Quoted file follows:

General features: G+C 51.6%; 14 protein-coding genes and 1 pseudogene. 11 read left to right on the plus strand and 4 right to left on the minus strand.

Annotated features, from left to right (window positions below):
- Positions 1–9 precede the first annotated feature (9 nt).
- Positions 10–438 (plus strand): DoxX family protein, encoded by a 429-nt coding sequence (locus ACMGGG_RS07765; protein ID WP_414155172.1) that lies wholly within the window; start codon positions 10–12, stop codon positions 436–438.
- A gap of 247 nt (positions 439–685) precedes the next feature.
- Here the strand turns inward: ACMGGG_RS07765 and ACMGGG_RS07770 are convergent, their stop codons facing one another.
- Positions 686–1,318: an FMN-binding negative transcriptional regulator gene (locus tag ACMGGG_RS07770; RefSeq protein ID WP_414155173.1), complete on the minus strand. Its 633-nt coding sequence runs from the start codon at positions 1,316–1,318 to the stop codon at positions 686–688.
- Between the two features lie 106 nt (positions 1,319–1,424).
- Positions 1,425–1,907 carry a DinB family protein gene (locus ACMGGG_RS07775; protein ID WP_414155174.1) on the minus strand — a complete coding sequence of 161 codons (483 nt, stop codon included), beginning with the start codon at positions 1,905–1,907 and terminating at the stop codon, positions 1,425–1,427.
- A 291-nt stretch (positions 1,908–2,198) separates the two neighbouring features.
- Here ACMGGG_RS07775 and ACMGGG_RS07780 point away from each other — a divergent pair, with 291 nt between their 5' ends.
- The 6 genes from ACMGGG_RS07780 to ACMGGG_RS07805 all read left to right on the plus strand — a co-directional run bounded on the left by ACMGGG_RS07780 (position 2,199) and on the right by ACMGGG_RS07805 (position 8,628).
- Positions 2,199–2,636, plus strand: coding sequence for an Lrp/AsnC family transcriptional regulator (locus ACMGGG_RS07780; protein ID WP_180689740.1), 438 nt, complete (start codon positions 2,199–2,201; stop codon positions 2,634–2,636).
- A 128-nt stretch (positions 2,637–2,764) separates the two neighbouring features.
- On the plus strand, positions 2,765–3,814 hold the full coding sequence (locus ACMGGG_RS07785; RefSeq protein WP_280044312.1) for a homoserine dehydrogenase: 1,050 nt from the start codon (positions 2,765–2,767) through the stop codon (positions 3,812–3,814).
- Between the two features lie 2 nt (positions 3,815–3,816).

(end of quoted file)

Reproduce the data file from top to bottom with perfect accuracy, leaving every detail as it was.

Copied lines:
General features: G+C 51.6%; 14 protein-coding genes and 1 pseudogene. 11 read left to right on the plus strand and 4 right to left on the minus strand.

Annotated features, from left to right (window positions below):
- Positions 1–9 precede the first annotated feature (9 nt).
- Positions 10–438 (plus strand): DoxX family protein, encoded by a 429-nt coding sequence (locus ACMGGG_RS07765; protein ID WP_414155172.1) that lies wholly within the window; start codon positions 10–12, stop codon positions 436–438.
- A gap of 247 nt (positions 439–685) precedes the next feature.
- Here the strand turns inward: ACMGGG_RS07765 and ACMGGG_RS07770 are convergent, their stop codons facing one another.
- Positions 686–1,318: an FMN-binding negative transcriptional regulator gene (locus tag ACMGGG_RS07770; RefSeq protein ID WP_414155173.1), complete on the minus strand. Its 633-nt coding sequence runs from the start codon at positions 1,316–1,318 to the stop codon at positions 686–688.
- Between the two features lie 106 nt (positions 1,319–1,424).
- Positions 1,425–1,907 carry a DinB family protein gene (locus ACMGGG_RS07775; protein ID WP_414155174.1) on the minus strand — a complete coding sequence of 161 codons (483 nt, stop codon included), beginning with the start codon at positions 1,905–1,907 and terminating at the stop codon, positions 1,425–1,427.
- A 291-nt stretch (positions 1,908–2,198) separates the two neighbouring features.
- Here ACMGGG_RS07775 and ACMGGG_RS07780 point away from each other — a divergent pair, with 291 nt between their 5' ends.
- The 6 genes from ACMGGG_RS07780 to ACMGGG_RS07805 all read left to right on the plus strand — a co-directional run bounded on the left by ACMGGG_RS07780 (position 2,199) and on the right by ACMGGG_RS07805 (position 8,628).
- Positions 2,199–2,636, plus strand: coding sequence for an Lrp/AsnC family transcriptional regulator (locus ACMGGG_RS07780; protein ID WP_180689740.1), 438 nt, complete (start codon positions 2,199–2,201; stop codon positions 2,634–2,636).
- A 128-nt stretch (positions 2,637–2,764) separates the two neighbouring features.
- On the plus strand, positions 2,765–3,814 hold the full coding sequence (locus ACMGGG_RS07785; RefSeq protein WP_280044312.1) for a homoserine dehydrogenase: 1,050 nt from the start codon (positions 2,765–2,767) through the stop codon (positions 3,812–3,814).
- Between the two features lie 2 nt (positions 3,815–3,816).